There are plenty of reasons why you may have thought about trying (as painful as it may be) to become something of a morning person. Like boosting your productivity throughout the day, or (finally) squeezing in an early morning workout. But in addition to all the usual reasons that you should be embracing the whole “early to bed, early to rise” mentality, you can now add healthier eating habits to the list.
According to a recent study published in Obesity Society, early risers tend to make better, more nutritious food choices over all than their night owl counterparts. The study, which looked at a random combined sample of “morning type” and “evening type” people, found that sleep schedules played a pretty substantial role in not just energy levels throughout the day, but macronutrient intake overall, as well. For the most part, early birds tended to eat more protein and less sugar and fat throughout the day than the “evening types.”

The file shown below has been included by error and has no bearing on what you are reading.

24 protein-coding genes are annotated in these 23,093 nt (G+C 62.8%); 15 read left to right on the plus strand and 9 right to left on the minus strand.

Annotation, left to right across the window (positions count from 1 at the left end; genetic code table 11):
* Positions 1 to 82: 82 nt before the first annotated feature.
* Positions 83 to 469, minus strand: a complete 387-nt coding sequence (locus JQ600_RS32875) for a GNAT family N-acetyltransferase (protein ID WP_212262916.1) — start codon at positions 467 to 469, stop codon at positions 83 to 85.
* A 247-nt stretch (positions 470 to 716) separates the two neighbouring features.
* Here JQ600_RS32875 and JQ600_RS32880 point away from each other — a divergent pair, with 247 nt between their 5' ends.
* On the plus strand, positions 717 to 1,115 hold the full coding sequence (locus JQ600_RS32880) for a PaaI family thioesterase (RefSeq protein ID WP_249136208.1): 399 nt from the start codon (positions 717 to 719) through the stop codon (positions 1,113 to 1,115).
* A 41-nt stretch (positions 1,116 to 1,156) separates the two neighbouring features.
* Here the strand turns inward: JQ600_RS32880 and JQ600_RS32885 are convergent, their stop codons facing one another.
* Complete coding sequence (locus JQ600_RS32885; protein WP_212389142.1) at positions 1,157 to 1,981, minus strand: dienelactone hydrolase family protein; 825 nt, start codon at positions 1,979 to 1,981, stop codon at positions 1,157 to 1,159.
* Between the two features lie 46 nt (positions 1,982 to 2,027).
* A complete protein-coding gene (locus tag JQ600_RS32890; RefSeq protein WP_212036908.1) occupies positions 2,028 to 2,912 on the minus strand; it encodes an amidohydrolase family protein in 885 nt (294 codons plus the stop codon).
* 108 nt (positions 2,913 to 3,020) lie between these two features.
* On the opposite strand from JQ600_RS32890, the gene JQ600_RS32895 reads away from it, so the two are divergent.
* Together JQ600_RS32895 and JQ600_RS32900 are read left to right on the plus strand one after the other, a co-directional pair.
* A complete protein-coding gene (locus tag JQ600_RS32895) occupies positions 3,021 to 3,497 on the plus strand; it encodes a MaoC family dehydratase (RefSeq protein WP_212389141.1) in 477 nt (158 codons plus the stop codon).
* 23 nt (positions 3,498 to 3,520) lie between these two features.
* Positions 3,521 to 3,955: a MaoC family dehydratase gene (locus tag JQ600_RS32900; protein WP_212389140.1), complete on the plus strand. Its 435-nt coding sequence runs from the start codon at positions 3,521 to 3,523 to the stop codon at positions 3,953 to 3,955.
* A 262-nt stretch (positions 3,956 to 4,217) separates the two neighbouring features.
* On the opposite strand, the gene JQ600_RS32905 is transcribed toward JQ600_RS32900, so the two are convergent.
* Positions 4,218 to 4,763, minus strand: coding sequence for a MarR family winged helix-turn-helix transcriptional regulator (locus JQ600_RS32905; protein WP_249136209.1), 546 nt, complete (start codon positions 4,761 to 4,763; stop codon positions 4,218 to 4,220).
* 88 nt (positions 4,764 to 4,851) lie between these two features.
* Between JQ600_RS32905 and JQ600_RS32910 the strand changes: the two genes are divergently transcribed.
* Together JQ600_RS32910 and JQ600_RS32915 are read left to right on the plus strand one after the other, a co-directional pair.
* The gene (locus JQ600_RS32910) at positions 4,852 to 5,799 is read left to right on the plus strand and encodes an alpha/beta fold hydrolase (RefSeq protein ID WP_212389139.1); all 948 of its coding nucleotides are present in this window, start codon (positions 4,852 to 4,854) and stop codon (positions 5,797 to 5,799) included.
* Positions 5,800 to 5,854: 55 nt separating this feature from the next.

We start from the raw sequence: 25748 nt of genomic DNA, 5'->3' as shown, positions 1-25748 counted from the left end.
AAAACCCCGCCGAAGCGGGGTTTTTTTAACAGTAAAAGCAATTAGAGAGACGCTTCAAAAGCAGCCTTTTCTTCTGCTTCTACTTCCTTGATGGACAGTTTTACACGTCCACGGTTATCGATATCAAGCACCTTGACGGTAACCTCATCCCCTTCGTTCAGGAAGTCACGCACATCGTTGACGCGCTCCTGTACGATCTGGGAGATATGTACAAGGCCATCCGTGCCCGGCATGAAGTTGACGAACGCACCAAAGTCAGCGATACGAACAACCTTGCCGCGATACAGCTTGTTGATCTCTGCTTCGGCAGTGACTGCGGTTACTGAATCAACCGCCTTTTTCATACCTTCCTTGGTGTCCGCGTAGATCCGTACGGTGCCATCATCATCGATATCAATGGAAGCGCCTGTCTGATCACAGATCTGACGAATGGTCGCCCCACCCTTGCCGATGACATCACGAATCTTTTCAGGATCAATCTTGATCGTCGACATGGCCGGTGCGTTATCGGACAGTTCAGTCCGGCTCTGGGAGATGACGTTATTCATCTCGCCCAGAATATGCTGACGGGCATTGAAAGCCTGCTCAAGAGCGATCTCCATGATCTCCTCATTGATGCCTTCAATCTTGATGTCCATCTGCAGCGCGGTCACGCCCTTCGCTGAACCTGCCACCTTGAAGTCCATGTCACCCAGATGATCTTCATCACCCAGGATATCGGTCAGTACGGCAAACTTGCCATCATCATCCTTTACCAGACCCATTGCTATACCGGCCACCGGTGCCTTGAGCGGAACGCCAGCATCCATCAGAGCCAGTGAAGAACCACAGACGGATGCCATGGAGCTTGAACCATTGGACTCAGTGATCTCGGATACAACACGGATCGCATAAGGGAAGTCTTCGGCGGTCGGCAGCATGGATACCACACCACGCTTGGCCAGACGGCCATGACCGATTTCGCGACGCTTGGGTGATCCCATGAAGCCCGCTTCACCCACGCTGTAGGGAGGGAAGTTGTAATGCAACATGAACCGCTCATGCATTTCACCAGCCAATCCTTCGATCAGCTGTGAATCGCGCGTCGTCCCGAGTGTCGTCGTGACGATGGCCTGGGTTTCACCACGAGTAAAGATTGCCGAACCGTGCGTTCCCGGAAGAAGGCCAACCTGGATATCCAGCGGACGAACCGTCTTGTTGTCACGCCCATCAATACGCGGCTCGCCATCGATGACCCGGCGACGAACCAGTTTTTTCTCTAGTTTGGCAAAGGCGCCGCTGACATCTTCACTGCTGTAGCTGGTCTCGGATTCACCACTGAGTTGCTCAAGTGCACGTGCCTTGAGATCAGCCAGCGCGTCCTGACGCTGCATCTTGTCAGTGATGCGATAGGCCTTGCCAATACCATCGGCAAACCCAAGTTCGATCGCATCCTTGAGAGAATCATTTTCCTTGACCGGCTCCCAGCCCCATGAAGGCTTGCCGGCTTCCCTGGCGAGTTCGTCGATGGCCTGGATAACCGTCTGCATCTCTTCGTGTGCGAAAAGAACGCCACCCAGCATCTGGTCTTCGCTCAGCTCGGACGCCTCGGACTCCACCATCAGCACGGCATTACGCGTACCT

So this is all great news for you if you’re always up and at it pretty early in the day. But what if you’re more about that early life during the week, and prefer to sleep in a bit on the weekends? Five early mornings out of seven is all well and good, right? As it turns out, not so much. The study found that the circadian rhythm-induced differences in diet happened to be more evident on the weekends than on the weekdays. So in addition to the weekday findings, night owls proved to have more irregular meal times and to eat twice as often as early birds.
Moral of the story: if you’re looking to adopt a healthier diet, your best bet might be to cut your snooze button loose and to start getting yourself out of bed earlier on the daily. But hey, so long as you’re ensuring that you’re getting quality sleep every night, the early wake up call should be a piece of cake.
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